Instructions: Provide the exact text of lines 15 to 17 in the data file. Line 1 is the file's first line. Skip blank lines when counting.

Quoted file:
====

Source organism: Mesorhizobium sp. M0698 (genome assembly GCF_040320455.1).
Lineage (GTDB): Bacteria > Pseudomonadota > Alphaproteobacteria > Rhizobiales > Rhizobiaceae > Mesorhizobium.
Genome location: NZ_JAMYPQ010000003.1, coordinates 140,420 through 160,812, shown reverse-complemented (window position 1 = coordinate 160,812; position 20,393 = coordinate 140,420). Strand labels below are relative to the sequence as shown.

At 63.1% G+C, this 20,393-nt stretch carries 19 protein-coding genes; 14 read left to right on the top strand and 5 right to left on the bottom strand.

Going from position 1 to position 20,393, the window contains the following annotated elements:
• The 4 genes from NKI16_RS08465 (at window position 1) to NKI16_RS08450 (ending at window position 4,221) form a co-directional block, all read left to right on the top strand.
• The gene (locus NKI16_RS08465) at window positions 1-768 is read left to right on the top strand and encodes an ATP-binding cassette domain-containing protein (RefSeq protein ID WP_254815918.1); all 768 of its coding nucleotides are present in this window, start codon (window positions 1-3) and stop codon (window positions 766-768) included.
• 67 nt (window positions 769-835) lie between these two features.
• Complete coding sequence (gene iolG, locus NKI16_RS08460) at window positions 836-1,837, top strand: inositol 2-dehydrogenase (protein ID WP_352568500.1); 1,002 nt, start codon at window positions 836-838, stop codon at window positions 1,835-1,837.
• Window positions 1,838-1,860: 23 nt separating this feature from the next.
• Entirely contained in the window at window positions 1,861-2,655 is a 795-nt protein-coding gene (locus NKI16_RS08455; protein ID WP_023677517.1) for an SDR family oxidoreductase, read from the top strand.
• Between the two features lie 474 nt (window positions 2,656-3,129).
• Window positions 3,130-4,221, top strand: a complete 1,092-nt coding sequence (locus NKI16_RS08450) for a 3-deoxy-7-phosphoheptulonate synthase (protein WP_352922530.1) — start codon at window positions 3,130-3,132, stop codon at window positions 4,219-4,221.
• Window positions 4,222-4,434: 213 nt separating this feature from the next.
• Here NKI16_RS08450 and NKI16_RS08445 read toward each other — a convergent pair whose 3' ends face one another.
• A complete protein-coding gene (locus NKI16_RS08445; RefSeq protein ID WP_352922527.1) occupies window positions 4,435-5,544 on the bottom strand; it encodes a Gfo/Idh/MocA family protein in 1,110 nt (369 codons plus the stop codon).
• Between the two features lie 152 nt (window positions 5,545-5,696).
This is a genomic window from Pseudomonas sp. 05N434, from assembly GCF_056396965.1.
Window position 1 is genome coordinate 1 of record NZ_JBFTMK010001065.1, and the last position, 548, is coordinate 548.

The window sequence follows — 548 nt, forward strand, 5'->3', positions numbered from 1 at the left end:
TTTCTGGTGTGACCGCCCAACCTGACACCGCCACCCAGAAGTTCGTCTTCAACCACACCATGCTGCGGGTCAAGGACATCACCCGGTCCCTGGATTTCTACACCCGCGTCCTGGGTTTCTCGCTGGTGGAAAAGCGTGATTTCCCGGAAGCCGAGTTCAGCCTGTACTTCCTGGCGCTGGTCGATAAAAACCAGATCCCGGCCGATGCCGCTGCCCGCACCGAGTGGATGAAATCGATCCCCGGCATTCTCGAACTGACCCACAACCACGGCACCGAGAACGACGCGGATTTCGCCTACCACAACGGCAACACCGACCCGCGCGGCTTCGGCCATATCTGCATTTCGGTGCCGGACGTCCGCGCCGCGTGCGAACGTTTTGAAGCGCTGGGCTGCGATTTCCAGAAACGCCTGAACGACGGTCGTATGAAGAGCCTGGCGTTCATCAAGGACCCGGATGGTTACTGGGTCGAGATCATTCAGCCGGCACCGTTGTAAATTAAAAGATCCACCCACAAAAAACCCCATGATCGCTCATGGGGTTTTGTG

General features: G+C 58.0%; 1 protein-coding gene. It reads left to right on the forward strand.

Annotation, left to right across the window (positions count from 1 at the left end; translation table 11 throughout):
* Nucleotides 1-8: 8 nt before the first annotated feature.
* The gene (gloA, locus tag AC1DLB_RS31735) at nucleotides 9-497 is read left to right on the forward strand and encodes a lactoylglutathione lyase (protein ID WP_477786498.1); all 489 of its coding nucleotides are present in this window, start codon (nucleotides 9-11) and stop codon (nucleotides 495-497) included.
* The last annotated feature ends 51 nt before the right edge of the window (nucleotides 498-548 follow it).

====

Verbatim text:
• Here NKI16_RS08450 and NKI16_RS08445 read toward each other — a convergent pair whose 3' ends face one another.
• A complete protein-coding gene (locus NKI16_RS08445; RefSeq protein ID WP_352922527.1) occupies window positions 4,435-5,544 on the bottom strand; it encodes a Gfo/Idh/MocA family protein in 1,110 nt (369 codons plus the stop codon).
• Between the two features lie 152 nt (window positions 5,545-5,696).